Monday, February 26, 2018

Dataville (DATAVILL.WAD)

by Sam "Metabolist" Woodman

Dataville isn't the third iteration of the Testament of Judgement project but it is a likewise hilarious demonstration of his boundless enthusiasm. In mid-2000, the flavor of Sam's month was Hacx to the tune of a prospective new series entitled "Alternative HacX". With Nostromo's design documents in hand, Woodman was committed to building a new set of levels per the original plans. Dataville is the first and only fruit yielded by the Banjo-strumming author. It was designed for the original release but works absolutely fine with the 1.2 IWAD published back in 2010, which is what I used. The most important things to know are that it has to be played in some sort of limit-removing port and occupies MAP19.

I don't have Nostromo's Hacx bible in hand but I do remember the original cyberspace levels. DATAVILL reads like a clumsy first attempt. The layout is dominated by basic, functional symmetry and I think that every weapon and monster is crammed in as though Woodman were checking a box with each appearance in order to reach a quota. The actual playing area consists of cramped spaces and bits like the long hallways stretching down to the Thorn Thing make combat teeter between awkward pulling teeth and dull, uninspired room clearing. Grabbing the keys is literally taking the first in the northeastern chamber and then working back to the west, each room virtually within jumping distance. The end result is a perfunctory demonstration.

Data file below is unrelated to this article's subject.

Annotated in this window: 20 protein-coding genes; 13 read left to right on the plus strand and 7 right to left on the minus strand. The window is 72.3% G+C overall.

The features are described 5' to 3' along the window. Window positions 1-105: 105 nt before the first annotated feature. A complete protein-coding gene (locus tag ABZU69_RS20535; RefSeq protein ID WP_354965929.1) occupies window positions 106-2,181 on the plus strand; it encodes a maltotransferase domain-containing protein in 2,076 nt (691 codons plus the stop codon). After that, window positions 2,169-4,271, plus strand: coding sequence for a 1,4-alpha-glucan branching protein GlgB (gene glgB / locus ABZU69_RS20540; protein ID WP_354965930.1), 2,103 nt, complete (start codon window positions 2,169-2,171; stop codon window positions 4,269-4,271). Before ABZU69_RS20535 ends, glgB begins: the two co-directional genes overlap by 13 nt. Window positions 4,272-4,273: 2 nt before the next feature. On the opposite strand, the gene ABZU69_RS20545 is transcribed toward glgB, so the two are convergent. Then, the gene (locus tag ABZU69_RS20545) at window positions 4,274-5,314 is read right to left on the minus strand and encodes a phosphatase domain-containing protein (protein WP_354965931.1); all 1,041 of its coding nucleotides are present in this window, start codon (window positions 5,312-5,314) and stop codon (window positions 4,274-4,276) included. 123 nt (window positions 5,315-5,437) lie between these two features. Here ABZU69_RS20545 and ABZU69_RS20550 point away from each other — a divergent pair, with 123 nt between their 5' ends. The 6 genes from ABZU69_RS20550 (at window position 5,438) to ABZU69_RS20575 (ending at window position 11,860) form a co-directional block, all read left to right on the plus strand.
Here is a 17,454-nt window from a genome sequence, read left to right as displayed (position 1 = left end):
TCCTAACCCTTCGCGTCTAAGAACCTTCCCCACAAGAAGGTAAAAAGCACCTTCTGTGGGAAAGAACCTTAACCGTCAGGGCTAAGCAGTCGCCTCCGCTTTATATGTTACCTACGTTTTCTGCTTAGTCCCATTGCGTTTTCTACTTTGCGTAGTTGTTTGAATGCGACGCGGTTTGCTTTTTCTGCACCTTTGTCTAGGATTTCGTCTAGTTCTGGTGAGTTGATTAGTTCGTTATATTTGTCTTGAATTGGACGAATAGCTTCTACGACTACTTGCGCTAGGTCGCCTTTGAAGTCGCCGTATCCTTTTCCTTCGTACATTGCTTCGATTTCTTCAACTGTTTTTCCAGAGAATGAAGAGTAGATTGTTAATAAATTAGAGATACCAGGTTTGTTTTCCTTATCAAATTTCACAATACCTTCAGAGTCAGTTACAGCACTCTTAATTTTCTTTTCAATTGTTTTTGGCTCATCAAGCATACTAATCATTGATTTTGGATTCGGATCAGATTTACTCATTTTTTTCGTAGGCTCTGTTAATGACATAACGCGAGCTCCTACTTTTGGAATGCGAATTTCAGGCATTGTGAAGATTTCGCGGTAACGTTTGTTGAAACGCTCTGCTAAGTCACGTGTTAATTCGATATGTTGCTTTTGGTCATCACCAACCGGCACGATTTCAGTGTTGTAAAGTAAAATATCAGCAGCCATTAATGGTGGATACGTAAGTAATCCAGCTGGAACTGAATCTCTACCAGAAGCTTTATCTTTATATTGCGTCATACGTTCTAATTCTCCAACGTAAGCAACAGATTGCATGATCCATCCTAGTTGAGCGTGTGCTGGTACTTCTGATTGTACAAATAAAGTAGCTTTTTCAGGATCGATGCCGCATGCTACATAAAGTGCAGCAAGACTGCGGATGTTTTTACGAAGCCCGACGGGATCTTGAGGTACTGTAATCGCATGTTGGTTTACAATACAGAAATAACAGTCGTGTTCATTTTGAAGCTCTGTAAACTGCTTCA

Hacx's textures don't really lend themselves to traditionally attractive cyberspace levels. They tend to look something like a cross between dungeons excavated out of rock formed from the compressed ruins of a dystopia; early CGI art of the mid-90s; and fullbright neon. Dataville doesn't break this mould and the goofy orthogonal patterning on the floor cannot hope to help matters but Woodman does a few interesting things. The shimmering animated midtextures are used to mark ambush triggers, sectioning off weapons and resources. Sam sort of uses self-referencing sectors to simulate the surreal, floating locomotion of the digital frontier. Since most of the action occurs on a flat plane of rooms in the level's upper tier, though, all you really have are a couple of glorified elevators and an invisible ring of stairs in the periphery of the exit room.

The biggest success for me was the central chamber with its blue datacore obscuring the appropriately psychedelic exit teleporter. The combat isn't anything special, but it's the most interesting area in the level in terms of architecture. I also kind of like the numerous structures of suspiciously similar origin glimpsed beyond the periphery of the playable area. The main microcosm is a pretty blunt tour of Hacx's features but the monumental data structures suggest a multitude of virtual vaults waiting to be cracked by the hacker. The simplicity of the level design thus becomes the portrayal of a rudimentary, brute-force protection scheme. At least, it's fun to think so.

Dataville has the dubious distinction of being the first Hacx addon I've reviewed but it's also one of but a few as its lack of passionate purveyors is only rivalled by the other members of the obscure offshot organization - Strife and, now, Doom 64. I wouldn't make it your initial introduction to Danny Evanger's world but if you were greedy for every aspect of Banjo Software's debut, you might as well give DATAVILL a shot.


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